Recognising Outstanding Achievement in Corrosion

It’s that time of year again – corrosion awards season is approaching, and the Institute of Corrosion is calling for nominations. This is your chance to tell us who you consider would be a worthy recipient of one of the Institute’s awards that recognise outstanding achievement, extreme excellence, and superior service to the Institute and wider corrosion community.

Many of these awards are open to nomination by members and non-members. Take a look at the description of each award below. If you know someone who you think deserves one of the awards, then please let us know. We include how to nominate in each description.

The Lionel Shreir Award

This corrosion award is presented to the best student presenter at the Corrosion Science Symposium. A sub-committee of the Corrosion Science Division judges the presentations, and awards the certificate and a £125 cash prize based on criteria that include:

  • Originality
  • Evidence of knowledge of corrosion science
  • Clarity
  • Rapport with the audience
  • Clarity of answering questions

2020 Winner: Christos Kousis (University of Manchester)

Christos’s presentation was titled ‘An investigation of the effect of chloride ion concentration on the localised corrosion of the E717 magnesium alloy’. His talk discussed using the in-situ scanning vibrating electrode technique (SVET), coupled with time-lapse imaging, to study magnesium corrosion behaviour.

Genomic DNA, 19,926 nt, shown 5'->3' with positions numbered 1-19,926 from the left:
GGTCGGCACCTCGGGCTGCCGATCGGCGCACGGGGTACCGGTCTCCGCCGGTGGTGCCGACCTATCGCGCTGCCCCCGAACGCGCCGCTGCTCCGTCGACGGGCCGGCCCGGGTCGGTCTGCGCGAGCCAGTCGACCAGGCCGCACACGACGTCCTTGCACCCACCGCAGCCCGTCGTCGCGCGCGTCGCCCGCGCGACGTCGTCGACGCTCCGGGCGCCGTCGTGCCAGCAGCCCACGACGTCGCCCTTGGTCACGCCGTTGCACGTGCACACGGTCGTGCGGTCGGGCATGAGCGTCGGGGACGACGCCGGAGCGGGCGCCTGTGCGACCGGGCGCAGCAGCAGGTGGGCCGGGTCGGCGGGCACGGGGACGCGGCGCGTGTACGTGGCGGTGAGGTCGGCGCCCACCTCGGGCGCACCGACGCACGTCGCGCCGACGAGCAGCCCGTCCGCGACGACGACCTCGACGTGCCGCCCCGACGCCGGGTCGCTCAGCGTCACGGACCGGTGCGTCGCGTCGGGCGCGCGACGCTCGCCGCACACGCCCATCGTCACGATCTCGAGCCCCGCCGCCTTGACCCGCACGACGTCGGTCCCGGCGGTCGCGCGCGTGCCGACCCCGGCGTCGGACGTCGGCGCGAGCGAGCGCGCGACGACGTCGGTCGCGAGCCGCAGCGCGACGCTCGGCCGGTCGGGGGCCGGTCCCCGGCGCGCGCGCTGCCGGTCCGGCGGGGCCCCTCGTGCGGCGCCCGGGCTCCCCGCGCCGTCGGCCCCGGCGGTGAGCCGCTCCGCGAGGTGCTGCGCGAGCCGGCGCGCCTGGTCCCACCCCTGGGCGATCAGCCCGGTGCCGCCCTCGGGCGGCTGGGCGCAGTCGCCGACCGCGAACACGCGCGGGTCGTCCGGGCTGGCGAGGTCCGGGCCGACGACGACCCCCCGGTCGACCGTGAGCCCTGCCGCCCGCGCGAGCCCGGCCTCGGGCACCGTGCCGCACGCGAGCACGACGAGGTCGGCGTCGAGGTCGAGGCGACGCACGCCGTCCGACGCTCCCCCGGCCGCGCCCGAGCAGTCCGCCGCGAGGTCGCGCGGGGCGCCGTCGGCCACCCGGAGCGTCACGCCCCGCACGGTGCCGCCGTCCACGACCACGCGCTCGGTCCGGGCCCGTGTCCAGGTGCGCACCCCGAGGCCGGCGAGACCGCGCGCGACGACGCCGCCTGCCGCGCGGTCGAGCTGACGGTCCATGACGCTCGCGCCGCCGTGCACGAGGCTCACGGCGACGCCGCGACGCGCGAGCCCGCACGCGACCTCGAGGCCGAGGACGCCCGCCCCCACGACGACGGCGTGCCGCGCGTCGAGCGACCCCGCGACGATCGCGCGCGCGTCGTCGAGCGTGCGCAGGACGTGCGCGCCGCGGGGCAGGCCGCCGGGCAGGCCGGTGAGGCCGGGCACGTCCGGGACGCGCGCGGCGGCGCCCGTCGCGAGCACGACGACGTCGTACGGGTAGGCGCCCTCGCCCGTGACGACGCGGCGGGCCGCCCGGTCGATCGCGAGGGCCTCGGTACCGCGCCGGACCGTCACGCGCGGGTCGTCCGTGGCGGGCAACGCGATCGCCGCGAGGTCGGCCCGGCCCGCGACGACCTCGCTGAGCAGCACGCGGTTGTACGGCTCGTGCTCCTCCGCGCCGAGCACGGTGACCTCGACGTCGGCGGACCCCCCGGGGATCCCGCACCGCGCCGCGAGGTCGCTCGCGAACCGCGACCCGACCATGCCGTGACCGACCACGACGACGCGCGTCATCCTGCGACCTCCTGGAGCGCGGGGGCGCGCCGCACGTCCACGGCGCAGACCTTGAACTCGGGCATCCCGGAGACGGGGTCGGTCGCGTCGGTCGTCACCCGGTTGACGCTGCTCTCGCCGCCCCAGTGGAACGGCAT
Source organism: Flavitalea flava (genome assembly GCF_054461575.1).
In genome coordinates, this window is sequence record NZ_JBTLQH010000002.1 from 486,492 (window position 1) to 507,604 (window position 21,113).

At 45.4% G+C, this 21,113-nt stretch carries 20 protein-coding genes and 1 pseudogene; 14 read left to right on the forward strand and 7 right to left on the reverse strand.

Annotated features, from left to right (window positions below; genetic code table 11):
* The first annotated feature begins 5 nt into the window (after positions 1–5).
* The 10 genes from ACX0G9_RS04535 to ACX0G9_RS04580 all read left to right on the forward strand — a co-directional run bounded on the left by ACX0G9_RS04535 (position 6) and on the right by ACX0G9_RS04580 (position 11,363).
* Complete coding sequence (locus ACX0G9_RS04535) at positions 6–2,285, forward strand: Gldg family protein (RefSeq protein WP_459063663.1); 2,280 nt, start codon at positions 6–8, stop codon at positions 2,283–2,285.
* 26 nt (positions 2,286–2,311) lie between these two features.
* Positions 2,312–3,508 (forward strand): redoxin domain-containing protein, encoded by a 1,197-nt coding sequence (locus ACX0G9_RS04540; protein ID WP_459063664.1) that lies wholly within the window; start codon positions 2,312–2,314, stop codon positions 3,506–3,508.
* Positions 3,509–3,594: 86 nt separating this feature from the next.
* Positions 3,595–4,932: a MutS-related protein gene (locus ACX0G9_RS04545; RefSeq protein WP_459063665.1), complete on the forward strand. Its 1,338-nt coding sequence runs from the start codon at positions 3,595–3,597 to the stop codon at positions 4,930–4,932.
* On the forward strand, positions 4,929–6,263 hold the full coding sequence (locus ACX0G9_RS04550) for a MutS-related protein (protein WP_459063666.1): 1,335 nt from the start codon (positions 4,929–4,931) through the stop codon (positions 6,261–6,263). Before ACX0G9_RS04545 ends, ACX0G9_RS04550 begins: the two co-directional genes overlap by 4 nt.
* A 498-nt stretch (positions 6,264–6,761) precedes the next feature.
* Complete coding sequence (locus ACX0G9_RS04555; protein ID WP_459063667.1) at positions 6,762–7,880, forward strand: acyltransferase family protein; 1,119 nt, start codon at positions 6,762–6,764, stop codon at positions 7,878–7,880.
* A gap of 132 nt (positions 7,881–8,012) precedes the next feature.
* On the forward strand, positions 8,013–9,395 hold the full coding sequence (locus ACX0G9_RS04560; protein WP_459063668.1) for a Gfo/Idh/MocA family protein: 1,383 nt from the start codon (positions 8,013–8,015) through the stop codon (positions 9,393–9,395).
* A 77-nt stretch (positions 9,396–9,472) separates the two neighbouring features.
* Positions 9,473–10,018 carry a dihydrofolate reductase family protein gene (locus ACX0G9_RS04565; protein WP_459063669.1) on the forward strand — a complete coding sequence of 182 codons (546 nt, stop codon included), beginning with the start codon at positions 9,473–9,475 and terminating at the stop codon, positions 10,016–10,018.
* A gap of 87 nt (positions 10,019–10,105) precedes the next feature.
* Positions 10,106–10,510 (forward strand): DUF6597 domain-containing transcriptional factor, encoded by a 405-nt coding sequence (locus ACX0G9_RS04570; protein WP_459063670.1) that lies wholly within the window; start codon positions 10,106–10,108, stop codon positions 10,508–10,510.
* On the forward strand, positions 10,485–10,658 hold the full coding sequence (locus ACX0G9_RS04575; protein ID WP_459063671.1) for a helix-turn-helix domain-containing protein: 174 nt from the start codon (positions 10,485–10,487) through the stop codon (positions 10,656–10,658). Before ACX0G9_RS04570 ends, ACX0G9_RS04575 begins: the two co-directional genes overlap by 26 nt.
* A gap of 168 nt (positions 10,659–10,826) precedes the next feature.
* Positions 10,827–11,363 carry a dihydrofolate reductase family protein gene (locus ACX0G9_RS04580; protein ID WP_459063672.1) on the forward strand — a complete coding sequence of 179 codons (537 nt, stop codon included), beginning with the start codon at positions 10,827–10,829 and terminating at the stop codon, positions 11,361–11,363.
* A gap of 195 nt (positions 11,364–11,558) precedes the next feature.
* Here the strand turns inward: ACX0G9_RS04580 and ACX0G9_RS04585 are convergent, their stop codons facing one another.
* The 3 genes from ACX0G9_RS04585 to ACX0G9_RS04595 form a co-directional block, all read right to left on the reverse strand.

To be considered to present, please submit a 200-word abstract that details a 10-minute talk you would like to give at this year’s symposium. We’ll let you know if yours has been selected for presentation ahead of the symposium in September 2021.

For the opportunity to be awarded the highly sought-after certificate and cash prize, send your abstract to

The Galloway Award

The Galloway Award is presented to the student author that the judging committee decides is the best published paper that describes original research in corrosion science and engineering during the past 12 months.

The winner receives a cash prize (this year, £300) and a certificate, and a summary of the work is published in the Corrosion Management magazine. The Institute of Corrosion does not retain copyright of the material, allowing the winner to publish elsewhere.

2020 Winner: Arpit Goyal (Coventry University)

Arpit’s paper, ‘Predicting the corrosion rate of steel in cathodically protected concrete using potential shift’ was published in the Construction and Building Materials Journal. This work examined the possibility of predicting the corrosion rates using polarisation data and the Butler-Volmer equation to develop cathodic protection criterion for reinforced concrete exposed to the atmosphere.

Submissions for this year’s Galloway Award should be in the form of a paper published in the last 12 months (or a draft publication) and sent to the CSD Chair Julian Wharton by email.

The T.P. Hoar Award